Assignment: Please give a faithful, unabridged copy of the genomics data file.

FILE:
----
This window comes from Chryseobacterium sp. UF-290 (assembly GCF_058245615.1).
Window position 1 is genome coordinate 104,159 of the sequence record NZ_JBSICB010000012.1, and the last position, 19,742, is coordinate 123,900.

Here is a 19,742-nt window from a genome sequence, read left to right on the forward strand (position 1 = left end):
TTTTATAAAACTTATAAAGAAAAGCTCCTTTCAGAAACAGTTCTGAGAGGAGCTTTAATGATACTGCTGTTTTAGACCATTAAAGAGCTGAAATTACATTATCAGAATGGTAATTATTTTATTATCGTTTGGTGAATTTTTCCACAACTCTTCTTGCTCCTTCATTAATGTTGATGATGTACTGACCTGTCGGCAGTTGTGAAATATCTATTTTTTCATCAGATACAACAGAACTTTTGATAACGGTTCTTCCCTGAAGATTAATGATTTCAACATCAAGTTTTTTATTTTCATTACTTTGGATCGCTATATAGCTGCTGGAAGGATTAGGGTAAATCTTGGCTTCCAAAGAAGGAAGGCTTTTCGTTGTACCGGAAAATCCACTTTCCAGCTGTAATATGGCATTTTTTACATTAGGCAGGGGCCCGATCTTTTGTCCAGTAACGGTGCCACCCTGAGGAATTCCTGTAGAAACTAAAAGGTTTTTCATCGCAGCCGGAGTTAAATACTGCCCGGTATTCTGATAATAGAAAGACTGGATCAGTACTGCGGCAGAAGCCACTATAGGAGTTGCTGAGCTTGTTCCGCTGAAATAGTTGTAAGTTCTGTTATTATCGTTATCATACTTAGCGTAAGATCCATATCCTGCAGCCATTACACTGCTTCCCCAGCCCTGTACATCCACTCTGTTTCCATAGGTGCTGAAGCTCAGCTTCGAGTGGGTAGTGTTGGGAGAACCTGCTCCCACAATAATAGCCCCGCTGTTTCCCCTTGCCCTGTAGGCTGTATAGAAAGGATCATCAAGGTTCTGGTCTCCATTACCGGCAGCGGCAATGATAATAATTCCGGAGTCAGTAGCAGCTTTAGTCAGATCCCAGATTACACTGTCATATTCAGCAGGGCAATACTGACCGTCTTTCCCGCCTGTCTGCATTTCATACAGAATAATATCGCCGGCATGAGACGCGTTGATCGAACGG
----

This window comes from Chryseobacterium sp. UF-290 (assembly GCF_058245615.1).
Window position 1 is genome coordinate 104,159 of the sequence record NZ_JBSICB010000012.1, and the last position, 19,742, is coordinate 123,900.

Here is a 19,742-nt window from a genome sequence, read left to right on the forward strand (position 1 = left end):
TTTTATAAAACTTATAAAGAAAAGCTCCTTTCAGAAACAGTTCTGAGAGGAGCTTTAATGATACTGCTGTTTTAGACCATTAAAGAGCTGAAATTACATTATCAGAATGGTAATTATTTTATTATCGTTTGGTGAATTTTTCCACAACTCTTCTTGCTCCTTCATTAATGTTGATGATGTACTGACCTGTCGGCAGTTGTGAAATATCTATTTTTTCATCAGATACAACAGAACTTTTGATAACGGTTCTTCCCTGAAGATTAATGATTTCAACATCAAGTTTTTTATTTTCATTACTTTGGATCGCTATATAGCTGCTGGAAGGATTAGGGTAAATCTTGGCTTCCAAAGAAGGAAGGCTTTTCGTTGTACCGGAAAATCCACTTTCCAGCTGTAATATGGCATTTTTTACATTAGGCAGGGGCCCGATCTTTTGTCCAGTAACGGTGCCACCCTGAGGAATTCCTGTAGAAACTAAAAGGTTTTTCATCGCAGCCGGAGTTAAATACTGCCCGGTATTCTGATAATAGAAAGACTGGATCAGTACTGCGGCAGAAGCCACTATAGGAGTTGCTGAGCTTGTTCCGCTGAAATAGTTGTAAGTTCTGTTATTATCGTTATCATACTTAGCGTAAGATCCATATCCTGCAGCCATTACACTGCTTCCCCAGCCCTGTACATCCACTCTGTTTCCATAGGTGCTGAAGCTCAGCTTCGAGTGGGTAGTGTTGGGAGAACCTGCTCCCACAATAATAGCCCCGCTGTTTCCCCTTGCCCTGTAGGCTGTATAGAAAGGATCATCAAGGTTCTGGTCTCCATTACCGGCAGCGGCAATGATAATAATTCCGGAGTCAGTAGCAGCTTTAGTCAGATCCCAGATTACACTGTCATATTCAGCAGGGCAATACTGACCGTCTTTCCCGCCTGTCTGCATTTCATACAGAATAATATCGCCGGCATGAGACGCGTTGATCGAACGG